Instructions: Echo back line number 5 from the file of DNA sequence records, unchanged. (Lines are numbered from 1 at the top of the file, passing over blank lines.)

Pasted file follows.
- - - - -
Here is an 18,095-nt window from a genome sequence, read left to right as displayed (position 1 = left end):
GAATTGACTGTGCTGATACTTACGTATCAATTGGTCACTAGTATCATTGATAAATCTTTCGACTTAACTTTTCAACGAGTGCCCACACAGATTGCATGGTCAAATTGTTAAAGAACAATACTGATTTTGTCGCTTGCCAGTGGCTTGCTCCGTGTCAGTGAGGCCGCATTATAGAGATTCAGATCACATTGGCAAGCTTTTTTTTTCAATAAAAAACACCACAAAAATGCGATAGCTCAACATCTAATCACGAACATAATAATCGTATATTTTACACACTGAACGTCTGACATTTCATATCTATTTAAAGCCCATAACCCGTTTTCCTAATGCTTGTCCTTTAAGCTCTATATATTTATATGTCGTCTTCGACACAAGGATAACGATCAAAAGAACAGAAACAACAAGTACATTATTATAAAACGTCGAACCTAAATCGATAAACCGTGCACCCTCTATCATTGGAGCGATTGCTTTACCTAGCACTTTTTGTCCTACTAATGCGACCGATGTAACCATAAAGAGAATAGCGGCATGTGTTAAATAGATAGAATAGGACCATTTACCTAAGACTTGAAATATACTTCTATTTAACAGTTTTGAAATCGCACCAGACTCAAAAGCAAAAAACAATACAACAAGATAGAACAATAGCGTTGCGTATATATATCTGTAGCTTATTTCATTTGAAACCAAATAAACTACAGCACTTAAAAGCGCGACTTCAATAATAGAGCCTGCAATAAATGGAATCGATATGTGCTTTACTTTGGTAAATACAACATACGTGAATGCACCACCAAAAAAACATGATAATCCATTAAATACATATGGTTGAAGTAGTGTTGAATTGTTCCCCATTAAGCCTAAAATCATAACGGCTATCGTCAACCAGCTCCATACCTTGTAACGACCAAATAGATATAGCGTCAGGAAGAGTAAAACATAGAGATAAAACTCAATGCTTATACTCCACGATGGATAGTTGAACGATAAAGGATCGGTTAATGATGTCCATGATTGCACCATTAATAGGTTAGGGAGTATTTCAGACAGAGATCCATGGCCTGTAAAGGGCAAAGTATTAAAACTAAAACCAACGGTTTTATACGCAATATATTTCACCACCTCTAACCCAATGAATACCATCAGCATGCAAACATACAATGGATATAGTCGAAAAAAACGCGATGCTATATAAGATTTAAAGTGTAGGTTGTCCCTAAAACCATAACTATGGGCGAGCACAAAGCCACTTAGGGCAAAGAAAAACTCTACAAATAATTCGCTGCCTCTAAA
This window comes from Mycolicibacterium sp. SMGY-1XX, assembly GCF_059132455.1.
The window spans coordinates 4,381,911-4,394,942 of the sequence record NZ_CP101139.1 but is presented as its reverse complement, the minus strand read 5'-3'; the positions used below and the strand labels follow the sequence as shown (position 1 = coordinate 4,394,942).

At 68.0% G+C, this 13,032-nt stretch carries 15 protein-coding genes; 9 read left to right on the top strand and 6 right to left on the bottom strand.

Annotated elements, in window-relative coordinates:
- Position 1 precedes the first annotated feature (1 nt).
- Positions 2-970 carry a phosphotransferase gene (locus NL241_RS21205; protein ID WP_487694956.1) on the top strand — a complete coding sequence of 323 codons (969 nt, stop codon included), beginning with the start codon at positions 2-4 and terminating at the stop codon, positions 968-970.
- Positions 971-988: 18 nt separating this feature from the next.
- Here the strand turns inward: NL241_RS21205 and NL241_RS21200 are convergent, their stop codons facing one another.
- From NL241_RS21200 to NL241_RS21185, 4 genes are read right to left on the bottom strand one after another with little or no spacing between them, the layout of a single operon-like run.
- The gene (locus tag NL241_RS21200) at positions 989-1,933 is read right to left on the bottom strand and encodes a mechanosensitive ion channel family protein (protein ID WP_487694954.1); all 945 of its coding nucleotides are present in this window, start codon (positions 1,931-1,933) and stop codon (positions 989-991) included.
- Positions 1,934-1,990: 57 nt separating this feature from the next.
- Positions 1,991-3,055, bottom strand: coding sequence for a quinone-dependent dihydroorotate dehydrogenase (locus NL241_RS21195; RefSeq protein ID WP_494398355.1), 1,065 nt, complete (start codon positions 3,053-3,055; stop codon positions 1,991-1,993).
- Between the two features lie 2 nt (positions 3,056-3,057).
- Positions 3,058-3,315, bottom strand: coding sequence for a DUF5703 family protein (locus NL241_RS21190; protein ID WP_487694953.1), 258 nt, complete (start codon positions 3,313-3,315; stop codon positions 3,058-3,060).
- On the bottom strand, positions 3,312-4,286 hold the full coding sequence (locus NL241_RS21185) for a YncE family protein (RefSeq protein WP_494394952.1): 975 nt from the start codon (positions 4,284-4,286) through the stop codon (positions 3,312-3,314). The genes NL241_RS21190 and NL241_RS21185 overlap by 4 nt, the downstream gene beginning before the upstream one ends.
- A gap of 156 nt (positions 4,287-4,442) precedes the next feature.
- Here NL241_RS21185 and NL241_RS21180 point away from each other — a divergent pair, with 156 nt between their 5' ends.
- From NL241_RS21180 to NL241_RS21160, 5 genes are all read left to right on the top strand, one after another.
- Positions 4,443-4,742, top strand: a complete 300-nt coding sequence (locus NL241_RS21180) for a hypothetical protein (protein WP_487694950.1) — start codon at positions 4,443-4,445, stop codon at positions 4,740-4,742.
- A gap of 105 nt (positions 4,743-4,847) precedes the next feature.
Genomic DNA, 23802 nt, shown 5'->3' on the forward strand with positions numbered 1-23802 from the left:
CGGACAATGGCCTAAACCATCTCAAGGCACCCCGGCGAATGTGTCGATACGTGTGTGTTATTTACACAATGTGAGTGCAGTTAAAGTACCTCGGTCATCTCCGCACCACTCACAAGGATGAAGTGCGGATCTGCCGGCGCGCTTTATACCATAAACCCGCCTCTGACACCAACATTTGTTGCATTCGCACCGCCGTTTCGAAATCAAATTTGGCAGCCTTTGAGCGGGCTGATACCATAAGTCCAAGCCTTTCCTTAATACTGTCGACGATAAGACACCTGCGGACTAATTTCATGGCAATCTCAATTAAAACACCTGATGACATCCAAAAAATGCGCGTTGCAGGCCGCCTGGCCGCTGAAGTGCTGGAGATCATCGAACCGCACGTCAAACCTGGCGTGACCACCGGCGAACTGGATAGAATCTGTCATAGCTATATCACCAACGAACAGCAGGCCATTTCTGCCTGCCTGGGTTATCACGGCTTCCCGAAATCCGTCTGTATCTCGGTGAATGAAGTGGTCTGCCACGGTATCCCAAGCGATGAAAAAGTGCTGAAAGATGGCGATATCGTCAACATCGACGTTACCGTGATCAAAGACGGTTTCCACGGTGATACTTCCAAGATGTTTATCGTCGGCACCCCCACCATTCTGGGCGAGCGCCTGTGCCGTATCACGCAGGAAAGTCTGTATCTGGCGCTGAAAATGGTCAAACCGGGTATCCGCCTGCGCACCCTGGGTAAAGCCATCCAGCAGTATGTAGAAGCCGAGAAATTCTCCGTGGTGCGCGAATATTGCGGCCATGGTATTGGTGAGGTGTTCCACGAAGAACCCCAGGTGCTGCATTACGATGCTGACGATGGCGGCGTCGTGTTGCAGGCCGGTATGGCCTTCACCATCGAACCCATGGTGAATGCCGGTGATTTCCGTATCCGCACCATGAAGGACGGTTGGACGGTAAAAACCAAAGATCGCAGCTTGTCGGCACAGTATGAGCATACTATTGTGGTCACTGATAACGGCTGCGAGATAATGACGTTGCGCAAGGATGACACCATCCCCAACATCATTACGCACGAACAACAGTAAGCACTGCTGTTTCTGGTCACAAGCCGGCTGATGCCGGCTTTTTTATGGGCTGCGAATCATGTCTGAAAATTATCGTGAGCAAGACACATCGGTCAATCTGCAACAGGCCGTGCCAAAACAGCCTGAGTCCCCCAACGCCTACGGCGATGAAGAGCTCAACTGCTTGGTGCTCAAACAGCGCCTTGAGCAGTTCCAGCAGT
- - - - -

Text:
At 68.0% G+C, this 13,032-nt stretch carries 15 protein-coding genes; 9 read left to right on the top strand and 6 right to left on the bottom strand.